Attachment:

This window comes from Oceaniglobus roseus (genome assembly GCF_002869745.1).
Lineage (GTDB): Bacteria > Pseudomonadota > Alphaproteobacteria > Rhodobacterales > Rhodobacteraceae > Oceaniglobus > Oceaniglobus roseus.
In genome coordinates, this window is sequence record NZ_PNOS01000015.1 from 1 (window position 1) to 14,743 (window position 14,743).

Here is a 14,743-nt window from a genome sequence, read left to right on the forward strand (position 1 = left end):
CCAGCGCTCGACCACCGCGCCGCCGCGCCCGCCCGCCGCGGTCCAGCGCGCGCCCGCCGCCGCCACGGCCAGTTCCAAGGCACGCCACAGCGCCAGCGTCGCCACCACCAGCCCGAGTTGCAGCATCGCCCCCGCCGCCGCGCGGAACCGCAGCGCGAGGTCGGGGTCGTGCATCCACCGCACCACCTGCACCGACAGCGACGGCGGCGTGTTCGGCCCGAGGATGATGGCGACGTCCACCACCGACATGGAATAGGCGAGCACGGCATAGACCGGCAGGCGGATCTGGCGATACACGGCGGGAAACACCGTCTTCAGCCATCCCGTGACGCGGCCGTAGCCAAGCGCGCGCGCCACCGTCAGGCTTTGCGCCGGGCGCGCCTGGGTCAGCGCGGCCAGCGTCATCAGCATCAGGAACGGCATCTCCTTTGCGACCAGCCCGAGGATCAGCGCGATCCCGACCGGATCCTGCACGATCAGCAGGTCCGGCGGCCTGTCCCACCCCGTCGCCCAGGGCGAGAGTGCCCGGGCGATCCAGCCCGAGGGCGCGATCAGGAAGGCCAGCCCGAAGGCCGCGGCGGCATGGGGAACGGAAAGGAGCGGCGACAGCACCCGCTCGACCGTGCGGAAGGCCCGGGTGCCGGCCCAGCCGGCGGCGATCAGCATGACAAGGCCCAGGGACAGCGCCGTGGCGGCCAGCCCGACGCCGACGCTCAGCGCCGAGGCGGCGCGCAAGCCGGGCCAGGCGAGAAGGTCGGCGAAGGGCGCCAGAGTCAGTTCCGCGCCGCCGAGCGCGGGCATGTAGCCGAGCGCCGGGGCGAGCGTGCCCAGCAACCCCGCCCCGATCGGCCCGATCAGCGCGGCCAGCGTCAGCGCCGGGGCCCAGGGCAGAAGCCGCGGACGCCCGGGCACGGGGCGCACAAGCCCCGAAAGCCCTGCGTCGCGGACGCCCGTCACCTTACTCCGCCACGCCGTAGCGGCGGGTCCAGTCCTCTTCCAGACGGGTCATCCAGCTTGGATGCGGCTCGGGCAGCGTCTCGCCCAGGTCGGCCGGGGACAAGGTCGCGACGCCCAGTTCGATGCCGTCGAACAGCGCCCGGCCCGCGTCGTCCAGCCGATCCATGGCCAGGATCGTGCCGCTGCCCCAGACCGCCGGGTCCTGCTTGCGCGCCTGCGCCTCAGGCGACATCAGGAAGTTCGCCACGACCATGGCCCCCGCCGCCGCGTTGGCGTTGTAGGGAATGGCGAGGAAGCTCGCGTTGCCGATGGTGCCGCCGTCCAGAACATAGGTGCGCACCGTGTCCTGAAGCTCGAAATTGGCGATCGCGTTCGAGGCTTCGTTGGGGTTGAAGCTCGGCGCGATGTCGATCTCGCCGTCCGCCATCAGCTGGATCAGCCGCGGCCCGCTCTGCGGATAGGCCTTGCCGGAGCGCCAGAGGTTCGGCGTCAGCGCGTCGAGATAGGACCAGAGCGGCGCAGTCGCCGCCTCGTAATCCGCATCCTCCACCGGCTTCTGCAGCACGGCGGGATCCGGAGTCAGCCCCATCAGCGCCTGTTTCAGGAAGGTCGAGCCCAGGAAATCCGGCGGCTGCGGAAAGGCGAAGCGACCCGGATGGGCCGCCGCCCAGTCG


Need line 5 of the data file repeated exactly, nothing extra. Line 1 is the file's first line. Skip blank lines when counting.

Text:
CCAGCGCTCGACCACCGCGCCGCCGCGCCCGCCCGCCGCGGTCCAGCGCGCGCCCGCCGCCGCCACGGCCAGTTCCAAGGCACGCCACAGCGCCAGCGTCGCCACCACCAGCCCGAGTTGCAGCATCGCCCCCGCCGCCGCGCGGAACCGCAGCGCGAGGTCGGGGTCGTGCATCCACCGCACCACCTGCACCGACAGCGACGGCGGCGTGTTCGGCCCGAGGATGATGGCGACGTCCACCACCGACATGGAATAGGCGAGCACGGCATAGACCGGCAGGCGGATCTGGCGATACACGGCGGGAAACACCGTCTTCAGCCATCCCGTGACGCGGCCGTAGCCAAGCGCGCGCGCCACCGTCAGGCTTTGCGCCGGGCGCGCCTGGGTCAGCGCGGCCAGCGTCATCAGCATCAGGAACGGCATCTCCTTTGCGACCAGCCCGAGGATCAGCGCGATCCCGACCGGATCCTGCACGATCAGCAGGTCCGGCGGCCTGTCCCACCCCGTCGCCCAGGGCGAGAGTGCCCGGGCGATCCAGCCCGAGGGCGCGATCAGGAAGGCCAGCCCGAAGGCCGCGGCGGCATGGGGAACGGAAAGGAGCGGCGACAGCACCCGCTCGACCGTGCGGAAGGCCCGGGTGCCGGCCCAGCCGGCGGCGATCAGCATGACAAGGCCCAGGGACAGCGCCGTGGCGGCCAGCCCGACGCCGACGCTCAGCGCCGAGGCGGCGCGCAAGCCGGGCCAGGCGAGAAGGTCGGCGAAGGGCGCCAGAGTCAGTTCCGCGCCGCCGAGCGCGGGCATGTAGCCGAGCGCCGGGGCGAGCGTGCCCAGCAACCCCGCCCCGATCGGCCCGATCAGCGCGGCCAGCGTCAGCGCCGGGGCCCAGGGCAGAAGCCGCGGACGCCCGGGCACGGGGCGCACAAGCCCCGAAAGCCCTGCGTCGCGGACGCCCGTCACCTTACTCCGCCACGCCGTAGCGGCGGGTCCAGTCCTCTTCCAGACGGGTCATCCAGCTTGGATGCGGCTCGGGCAGCGTCTCGCCCAGGTCGGCCGGGGACAAGGTCGCGACGCCCAGTTCGATGCCGTCGAACAGCGCCCGGCCCGCGTCGTCCAGCCGATCCATGGCCAGGATCGTGCCGCTGCCCCAGACCGCCGGGTCCTGCTTGCGCGCCTGCGCCTCAGGCGACATCAGGAAGTTCGCCACGACCATGGCCCCCGCCGCCGCGTTGGCGTTGTAGGGAATGGCGAGGAAGCTCGCGTTGCCGATGGTGCCGCCGTCCAGAACATAGGTGCGCACCGTGTCCTGAAGCTCGAAATTGGCGATCGCGTTCGAGGCTTCGTTGGGGTTGAAGCTCGGCGCGATGTCGATCTCGCCGTCCGCCATCAGCTGGATCAGCCGCGGCCCGCTCTGCGGATAGGCCTTGCCGGAGCGCCAGAGGTTCGGCGTCAGCGCGTCGAGATAGGACCAGAGCGGCGCAGTCGCCGCCTCGTAATCCGCATCCTCCACCGGCTTCTGCAGCACGGCGGGATCCGGAGTCAGCCCCATCAGCGCCTGTTTCAGGAAGGTCGAGCCCAGGAAATCCGGCGGCTGCGGAAAGGCGAAGCGACCCGGATGGGCCGCCGCCCAGTCG